Volvo Will Be the First Automaker to Offer Cars Without Keys

Tech News

Mobile World Congress doesn’t start officially for a few days, but announcements from Barcelona are already heating up the newswire. Volvo Cars, in a surprising move, revealed today that it will become the first automaker to offer vehicles without keys starting in 2017.

In lieu of a physical key, Volvo owners will be offered an application for their smartphones that will use Bluetooth technology to perform much of the tasks a traditional key would, such as unlocking the doors and allowing the engine to start.

More interesting, though, are the possibilities for key sharing that digital keys allow. With Volvo’s new app users can share or receive multiple keys, allowing them to access several cars without the need of swapping anything physical. The feature can also be applied to the world of rental cars. If you’re travelling to a different state or country, instead of having to wait in a rental line at the airport, you can have your car booked and key delivered the minute you make the reservation. The freedom and simplicity, if it works as advertised, could be revolutionary.

“At Volvo we are not interested in technology for the sake of technology. New technology has to make our customers’ lives easier and save them time. Mobility needs are evolving and so are our customers’ expectation to access cars in an uncomplicated way,” Henrik Green, Vice President Product Strategy & Vehicle Line Management at Volvo Cars, said in a statement. “Our innovative digital key technology has the potential to completely change how a Volvo can be accessed and shared. Instead of sitting idle in a parking lot the entire day, cars could be used more often and efficiently by whoever the owner wishes.”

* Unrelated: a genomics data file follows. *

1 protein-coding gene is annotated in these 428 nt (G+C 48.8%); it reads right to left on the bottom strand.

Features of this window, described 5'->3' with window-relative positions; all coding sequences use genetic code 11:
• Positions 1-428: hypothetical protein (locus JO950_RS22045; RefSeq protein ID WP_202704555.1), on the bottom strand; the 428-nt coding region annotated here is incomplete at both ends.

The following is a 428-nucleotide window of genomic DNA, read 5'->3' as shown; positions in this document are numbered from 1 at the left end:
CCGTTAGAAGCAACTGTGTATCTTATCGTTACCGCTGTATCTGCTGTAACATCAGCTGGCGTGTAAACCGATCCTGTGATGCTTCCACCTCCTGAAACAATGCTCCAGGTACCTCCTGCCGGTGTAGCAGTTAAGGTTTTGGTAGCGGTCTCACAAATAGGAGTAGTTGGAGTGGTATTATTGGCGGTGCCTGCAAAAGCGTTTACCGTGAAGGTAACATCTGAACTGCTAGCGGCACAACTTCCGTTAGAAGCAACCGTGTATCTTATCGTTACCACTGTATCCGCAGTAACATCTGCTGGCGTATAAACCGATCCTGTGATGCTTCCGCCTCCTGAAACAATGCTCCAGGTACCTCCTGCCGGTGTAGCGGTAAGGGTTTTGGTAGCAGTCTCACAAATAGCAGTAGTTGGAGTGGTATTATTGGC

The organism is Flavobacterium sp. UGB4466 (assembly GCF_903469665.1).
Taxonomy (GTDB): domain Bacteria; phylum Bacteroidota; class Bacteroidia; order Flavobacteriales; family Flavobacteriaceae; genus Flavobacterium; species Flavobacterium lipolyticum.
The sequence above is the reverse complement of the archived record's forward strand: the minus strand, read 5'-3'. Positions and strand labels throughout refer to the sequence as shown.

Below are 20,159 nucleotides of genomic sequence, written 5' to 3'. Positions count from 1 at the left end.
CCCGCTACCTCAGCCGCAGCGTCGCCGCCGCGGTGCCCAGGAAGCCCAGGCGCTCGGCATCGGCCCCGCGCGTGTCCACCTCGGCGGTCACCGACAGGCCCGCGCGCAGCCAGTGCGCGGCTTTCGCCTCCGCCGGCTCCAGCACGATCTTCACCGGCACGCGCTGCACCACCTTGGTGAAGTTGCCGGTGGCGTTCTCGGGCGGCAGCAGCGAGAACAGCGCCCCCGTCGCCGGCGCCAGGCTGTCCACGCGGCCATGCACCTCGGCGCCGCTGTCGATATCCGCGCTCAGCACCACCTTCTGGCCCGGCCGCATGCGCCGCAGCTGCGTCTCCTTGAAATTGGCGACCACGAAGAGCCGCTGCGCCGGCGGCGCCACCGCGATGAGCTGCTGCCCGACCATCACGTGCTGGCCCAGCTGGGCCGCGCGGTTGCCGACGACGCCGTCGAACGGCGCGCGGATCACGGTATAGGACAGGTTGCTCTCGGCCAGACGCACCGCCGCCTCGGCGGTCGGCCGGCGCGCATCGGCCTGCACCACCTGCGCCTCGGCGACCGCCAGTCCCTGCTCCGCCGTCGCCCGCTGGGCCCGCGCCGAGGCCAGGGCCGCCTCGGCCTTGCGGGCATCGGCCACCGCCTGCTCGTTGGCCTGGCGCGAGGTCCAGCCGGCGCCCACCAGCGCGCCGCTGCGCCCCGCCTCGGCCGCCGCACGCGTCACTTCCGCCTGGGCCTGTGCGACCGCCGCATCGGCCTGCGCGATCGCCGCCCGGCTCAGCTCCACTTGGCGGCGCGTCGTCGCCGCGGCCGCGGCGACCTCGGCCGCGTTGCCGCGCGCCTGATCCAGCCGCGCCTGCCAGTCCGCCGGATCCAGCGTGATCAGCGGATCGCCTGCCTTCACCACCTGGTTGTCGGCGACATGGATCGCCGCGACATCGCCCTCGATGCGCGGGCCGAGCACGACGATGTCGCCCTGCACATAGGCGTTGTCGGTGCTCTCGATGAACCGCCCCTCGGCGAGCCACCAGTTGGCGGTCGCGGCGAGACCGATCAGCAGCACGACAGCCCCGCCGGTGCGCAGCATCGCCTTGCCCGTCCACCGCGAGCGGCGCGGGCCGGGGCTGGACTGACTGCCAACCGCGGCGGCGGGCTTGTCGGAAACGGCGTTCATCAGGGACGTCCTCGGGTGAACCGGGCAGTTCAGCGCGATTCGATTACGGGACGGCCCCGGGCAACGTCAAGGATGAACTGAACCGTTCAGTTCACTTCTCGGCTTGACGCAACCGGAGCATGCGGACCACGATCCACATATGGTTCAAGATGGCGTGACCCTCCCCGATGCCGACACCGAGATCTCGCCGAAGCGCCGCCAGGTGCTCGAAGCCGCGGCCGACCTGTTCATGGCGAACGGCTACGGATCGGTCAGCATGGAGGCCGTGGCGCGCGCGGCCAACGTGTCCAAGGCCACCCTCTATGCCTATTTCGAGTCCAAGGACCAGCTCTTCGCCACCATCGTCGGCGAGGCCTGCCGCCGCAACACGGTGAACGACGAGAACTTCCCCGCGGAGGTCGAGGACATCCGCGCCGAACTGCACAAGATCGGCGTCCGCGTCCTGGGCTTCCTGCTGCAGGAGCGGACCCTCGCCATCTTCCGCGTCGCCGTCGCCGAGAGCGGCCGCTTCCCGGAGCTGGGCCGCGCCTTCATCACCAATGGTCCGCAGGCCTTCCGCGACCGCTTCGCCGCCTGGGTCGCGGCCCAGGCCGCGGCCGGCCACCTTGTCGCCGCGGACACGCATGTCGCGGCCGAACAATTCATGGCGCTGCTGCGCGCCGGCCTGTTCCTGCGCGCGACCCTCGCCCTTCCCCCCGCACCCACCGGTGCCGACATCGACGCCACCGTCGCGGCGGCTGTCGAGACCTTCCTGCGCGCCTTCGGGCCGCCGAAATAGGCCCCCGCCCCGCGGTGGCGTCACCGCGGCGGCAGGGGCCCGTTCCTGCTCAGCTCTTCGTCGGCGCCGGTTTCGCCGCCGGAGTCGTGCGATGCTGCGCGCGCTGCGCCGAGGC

Volvo, of course, does not address any initial concerns users might have with switching to a digital key. Presumably, if your phone dies, you’d be locked out or, if the Bluetooth malfunctions, you could miss out on that rental car you desperately need. The clear backup would be a real, physical key, but based on the language used in Volvo’s press release, the company does not plan to issue both types of key, merely give the customer the option. The final line of the release reads, “Physical keys will continue to be offered for people who want them.”

The company plans to pilot the new technology in 2016 through its car sharing firm Sunfleet. In 2017, a limited number of commercial cars will be equipped with the new technology.

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